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  1. Nazar Sharaf1,
  2. Saif Shaik2,
  3. Tahir Majeed2
  1. 1Salford Royal Foundation Trust
  2. 2Royal Preston Hospital


A 19-year-old man presented with a seven-year history of progressive paraparesis without autonomic disturbance. He was found to have bilateral pes cavus, spastic paraparesis, hyperreflexia in the lower limbs with suppressed reflexes in the upper limbs. Vibration sensation and joint position were impaired up to the ankles in the lower limbs.

MR scan of the brain and whole spine showed periventricular T2 signal change and striking T2 signal change in the posterior column, from the conus medullaris up to the mid brain.

Nerve conduction studies showed attenuated motor response in the lower limbs without clear evidence of conduction slowing. There was evidence of fibrillations in the distal lower limb muscles on needle examination.

Autoimmune screen showed positive ANA (1:40) with positive anti-Ro SSA and Scl-70 antibodies. Rheumatoid factor (1:320) and anti-cardiolipin antibodies were also present.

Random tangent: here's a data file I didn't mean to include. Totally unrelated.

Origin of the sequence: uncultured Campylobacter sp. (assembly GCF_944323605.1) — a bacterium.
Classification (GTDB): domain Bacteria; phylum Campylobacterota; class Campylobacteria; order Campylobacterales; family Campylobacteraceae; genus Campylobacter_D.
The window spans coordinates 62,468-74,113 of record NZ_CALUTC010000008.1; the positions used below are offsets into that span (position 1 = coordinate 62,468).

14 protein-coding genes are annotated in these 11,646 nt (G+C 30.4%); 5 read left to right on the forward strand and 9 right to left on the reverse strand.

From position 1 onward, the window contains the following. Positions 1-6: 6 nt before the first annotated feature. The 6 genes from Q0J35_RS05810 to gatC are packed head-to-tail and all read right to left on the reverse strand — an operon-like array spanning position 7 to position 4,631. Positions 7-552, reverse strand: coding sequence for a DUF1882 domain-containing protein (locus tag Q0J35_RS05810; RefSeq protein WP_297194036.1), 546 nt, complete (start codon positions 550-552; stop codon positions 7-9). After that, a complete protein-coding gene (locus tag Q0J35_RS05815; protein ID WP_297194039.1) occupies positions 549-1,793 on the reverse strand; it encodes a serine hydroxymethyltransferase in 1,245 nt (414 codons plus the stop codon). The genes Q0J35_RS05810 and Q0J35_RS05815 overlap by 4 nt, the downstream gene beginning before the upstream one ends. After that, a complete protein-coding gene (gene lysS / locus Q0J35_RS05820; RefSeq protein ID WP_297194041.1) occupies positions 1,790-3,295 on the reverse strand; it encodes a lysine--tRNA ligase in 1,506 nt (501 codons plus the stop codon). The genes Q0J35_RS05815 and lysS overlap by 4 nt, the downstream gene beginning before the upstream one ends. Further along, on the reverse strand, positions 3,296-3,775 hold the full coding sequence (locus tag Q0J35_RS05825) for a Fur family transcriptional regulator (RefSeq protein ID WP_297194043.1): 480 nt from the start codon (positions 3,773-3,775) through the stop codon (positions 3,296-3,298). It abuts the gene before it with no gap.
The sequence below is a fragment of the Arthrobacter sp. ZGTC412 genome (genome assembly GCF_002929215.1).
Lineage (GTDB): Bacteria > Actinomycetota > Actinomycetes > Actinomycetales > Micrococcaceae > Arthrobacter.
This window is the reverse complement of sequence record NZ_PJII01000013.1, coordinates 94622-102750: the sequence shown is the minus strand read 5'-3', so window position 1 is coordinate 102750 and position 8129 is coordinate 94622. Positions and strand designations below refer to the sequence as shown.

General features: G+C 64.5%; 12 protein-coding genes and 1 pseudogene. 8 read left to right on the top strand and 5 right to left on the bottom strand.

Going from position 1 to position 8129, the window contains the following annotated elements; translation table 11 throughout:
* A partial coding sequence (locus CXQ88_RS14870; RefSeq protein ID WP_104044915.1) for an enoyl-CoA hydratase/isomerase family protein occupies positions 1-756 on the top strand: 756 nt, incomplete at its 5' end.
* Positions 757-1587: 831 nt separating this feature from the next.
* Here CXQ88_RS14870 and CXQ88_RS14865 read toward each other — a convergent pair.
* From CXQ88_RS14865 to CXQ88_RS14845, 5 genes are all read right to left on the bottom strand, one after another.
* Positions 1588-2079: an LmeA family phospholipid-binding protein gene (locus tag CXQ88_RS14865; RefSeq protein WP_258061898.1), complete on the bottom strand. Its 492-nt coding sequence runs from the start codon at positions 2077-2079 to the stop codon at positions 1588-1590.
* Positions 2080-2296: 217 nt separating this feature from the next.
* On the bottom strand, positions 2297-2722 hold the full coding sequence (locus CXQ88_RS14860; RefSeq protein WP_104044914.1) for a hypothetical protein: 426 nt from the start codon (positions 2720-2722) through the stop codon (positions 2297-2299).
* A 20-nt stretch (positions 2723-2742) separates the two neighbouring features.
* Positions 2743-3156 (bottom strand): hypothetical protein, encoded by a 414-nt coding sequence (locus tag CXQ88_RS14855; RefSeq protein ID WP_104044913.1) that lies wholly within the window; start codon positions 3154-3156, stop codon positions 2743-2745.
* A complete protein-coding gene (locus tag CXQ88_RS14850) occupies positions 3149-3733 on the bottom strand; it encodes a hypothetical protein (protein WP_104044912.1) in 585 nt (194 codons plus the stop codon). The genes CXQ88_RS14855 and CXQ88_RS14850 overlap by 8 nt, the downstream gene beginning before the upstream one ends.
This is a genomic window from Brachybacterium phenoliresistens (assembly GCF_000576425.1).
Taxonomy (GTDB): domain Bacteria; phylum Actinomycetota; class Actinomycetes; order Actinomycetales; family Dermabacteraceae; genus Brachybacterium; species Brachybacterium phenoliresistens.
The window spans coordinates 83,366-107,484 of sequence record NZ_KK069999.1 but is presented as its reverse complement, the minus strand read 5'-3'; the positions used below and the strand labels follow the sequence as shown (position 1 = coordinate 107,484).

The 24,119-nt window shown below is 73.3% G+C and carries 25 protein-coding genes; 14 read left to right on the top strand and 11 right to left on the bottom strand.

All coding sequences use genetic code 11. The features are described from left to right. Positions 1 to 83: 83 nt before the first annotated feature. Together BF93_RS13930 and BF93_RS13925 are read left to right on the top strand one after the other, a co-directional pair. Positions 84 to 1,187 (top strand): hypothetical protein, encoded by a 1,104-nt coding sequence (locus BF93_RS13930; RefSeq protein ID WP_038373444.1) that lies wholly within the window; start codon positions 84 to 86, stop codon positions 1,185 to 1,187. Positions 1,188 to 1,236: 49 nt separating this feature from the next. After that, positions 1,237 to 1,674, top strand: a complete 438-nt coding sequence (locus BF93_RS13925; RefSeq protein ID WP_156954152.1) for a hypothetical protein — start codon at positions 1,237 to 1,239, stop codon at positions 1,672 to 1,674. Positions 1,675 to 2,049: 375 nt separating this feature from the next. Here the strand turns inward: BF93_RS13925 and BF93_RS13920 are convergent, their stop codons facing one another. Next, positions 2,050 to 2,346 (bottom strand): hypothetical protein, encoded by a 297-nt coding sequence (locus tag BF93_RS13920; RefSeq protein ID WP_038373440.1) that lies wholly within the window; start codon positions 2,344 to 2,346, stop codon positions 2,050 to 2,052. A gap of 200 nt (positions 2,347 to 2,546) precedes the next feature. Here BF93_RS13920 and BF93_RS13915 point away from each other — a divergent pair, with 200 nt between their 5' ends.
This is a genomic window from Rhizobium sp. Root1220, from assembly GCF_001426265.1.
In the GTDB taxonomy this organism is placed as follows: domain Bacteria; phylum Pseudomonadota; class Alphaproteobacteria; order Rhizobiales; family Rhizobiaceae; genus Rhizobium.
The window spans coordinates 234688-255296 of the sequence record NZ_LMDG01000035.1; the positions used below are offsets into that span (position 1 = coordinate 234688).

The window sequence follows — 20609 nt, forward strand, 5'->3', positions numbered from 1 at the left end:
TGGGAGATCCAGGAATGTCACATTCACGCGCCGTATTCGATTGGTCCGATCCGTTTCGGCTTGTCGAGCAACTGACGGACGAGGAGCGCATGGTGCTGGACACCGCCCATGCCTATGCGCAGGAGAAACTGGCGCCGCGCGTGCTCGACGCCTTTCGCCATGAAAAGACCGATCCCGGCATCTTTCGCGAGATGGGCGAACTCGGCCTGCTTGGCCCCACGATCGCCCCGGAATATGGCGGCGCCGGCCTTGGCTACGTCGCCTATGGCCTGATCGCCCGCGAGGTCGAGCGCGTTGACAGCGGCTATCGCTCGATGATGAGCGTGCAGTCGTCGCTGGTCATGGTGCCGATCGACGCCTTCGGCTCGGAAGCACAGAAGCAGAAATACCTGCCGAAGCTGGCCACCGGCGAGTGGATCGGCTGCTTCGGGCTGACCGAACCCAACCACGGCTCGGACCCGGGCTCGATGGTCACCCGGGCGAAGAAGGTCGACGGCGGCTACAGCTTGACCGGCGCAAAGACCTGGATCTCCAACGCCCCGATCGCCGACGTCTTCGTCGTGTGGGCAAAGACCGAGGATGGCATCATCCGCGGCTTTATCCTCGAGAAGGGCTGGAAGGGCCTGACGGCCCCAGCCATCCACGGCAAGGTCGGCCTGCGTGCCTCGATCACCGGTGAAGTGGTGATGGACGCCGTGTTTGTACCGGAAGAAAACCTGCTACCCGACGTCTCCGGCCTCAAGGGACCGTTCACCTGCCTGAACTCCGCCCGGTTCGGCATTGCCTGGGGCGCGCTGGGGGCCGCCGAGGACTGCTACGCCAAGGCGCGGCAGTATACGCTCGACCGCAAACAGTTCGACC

Lumbar puncture revealed paired oligoclonal bands in the CSF and serum, indicative of systemic inflammation.

The patient was found to have positive HBs and e antigens; consistent with a diagnosis of chronic active hepatitis B infection. Other viral studies were negative. Schirmer's test was negative; lip biopsy however, was in keeping with mild chronic inflammation. This is the first reported case of predominant involvement of the posterior column in a patient with active Hepatitis B.


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